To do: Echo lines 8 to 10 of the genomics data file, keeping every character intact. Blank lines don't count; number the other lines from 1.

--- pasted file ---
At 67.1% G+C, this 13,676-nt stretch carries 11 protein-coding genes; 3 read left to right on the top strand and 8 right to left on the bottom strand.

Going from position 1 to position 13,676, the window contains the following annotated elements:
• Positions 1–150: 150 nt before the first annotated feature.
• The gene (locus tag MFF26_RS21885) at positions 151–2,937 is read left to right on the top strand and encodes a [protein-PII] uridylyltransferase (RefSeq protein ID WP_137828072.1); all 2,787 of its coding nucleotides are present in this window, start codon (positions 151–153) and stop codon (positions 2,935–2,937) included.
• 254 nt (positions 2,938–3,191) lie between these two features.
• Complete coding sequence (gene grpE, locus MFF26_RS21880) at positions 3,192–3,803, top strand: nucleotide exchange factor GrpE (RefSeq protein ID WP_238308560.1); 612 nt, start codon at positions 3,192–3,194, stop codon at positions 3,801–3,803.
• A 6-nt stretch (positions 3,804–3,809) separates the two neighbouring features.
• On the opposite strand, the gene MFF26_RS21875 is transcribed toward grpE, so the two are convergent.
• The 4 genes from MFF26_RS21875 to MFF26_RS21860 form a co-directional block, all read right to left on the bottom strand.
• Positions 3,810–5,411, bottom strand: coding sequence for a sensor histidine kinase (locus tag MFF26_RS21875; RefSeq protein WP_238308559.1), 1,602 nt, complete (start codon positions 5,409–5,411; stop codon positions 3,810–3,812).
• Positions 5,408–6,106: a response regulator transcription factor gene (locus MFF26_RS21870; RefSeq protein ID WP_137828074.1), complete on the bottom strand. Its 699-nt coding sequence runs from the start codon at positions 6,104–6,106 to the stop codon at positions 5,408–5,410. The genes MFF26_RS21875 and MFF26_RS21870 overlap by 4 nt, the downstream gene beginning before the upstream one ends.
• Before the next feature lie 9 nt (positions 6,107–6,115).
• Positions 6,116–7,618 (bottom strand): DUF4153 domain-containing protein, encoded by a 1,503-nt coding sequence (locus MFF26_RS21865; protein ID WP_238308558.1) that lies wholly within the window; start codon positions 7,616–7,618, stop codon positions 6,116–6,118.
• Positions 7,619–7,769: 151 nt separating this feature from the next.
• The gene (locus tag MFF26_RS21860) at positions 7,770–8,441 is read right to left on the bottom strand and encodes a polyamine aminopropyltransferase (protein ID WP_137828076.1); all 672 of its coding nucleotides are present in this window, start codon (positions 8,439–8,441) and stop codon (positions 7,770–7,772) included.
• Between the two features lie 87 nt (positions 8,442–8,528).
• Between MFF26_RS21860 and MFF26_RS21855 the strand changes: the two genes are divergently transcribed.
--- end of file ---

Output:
• On the opposite strand, the gene MFF26_RS21875 is transcribed toward grpE, so the two are convergent.
• The 4 genes from MFF26_RS21875 to MFF26_RS21860 form a co-directional block, all read right to left on the bottom strand.
• Positions 3,810–5,411, bottom strand: coding sequence for a sensor histidine kinase (locus tag MFF26_RS21875; RefSeq protein WP_238308559.1), 1,602 nt, complete (start codon positions 5,409–5,411; stop codon positions 3,810–3,812).